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Riparian restoration offsets predicted population consequences of climate warming in a threatened headwater fish
- Turschwell, Mischa P., Stewart‐Koster, Ben, Leigh, Catherine, Peterson, Erin E., Sheldon, Fran, Balcombe, Stephen R.
- Aquatic conservation 2018 v.28 no.3 pp. 575-586
- adults, air temperature, climatic factors, environmental impact, fish, freshwater, freshwater ecosystems, global warming, grazing, information sources, juveniles, land use change, models, prediction, probability, riparian areas, rivers, streams, threatened species, water temperature, watersheds, Australia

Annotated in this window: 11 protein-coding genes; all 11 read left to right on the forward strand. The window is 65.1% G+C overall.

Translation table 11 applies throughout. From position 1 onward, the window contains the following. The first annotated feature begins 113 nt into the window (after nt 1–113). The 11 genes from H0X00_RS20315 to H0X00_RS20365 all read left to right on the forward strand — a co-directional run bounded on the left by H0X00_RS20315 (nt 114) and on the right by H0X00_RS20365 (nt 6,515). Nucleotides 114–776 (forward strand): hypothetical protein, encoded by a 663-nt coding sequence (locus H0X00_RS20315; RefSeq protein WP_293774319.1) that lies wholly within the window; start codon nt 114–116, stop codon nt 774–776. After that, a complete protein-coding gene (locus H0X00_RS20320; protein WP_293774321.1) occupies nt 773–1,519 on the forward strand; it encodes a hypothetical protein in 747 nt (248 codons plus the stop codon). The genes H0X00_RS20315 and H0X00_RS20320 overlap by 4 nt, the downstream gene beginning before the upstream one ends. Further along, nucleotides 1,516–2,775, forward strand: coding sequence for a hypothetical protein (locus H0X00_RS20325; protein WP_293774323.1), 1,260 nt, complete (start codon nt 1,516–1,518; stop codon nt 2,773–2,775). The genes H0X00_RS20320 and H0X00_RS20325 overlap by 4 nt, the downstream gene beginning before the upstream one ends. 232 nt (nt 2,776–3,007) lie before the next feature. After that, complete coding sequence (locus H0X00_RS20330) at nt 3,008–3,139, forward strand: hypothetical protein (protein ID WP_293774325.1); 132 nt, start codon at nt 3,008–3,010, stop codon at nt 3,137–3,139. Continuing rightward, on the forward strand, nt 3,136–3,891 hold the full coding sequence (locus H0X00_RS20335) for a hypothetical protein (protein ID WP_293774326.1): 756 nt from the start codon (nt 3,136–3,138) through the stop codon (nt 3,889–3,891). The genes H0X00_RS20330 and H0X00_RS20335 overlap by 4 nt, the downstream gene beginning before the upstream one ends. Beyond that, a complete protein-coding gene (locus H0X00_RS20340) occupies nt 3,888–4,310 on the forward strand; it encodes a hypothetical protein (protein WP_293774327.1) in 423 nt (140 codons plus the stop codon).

- Freshwater ecosystems and their associated biota are under increasing threats from multiple stressors including climate and land‐use change. The conservation of these ecosystems must be based on an integration of data including species physiological tolerances, the biotic and abiotic drivers of the distribution of populations, and demographic processes, to provide the comprehensive ecological information necessary for management. This study used a Bayesian belief network (BBN) to synthesize research on northern river blackfish, a threatened species in the upper Condamine River, Australia, into a probabilistic framework capable of predicting the complex relationships that exist between environmental conditions and population success. This study tested how predicted air temperature scenarios for the years 2050 and 2080, and catchment restoration scenarios, would be expected to affect three indices of population success: adult abundance, juvenile abundance, and juvenile recruitment. Compared with current climatic conditions, climate warming scenarios reduced the probability of future population success by between 0.4% and 1.6%. These shifts were almost completely offset, and even improved, when riparian zones were restored at the catchment scale, where changes ranged from an overall decrease of 0.2% to an increase of 1%. To achieve the highest probability of population success, the impacts of warming stream temperatures and the degradation of riparian zones must be mitigated. However, the model showed that there is still a possibility of complete population failure under a wide range of conditions, even when conditions appear to be suitable. To maximize the future population success of river blackfish we recommend targeting the restoration of hydrologically active catchment areas where grazing strongly influences stream biota. The use of a BBN allowed the combination of multiple sources of information to solve complex ecological problems, including how multiple stressors may affect threatened freshwater species.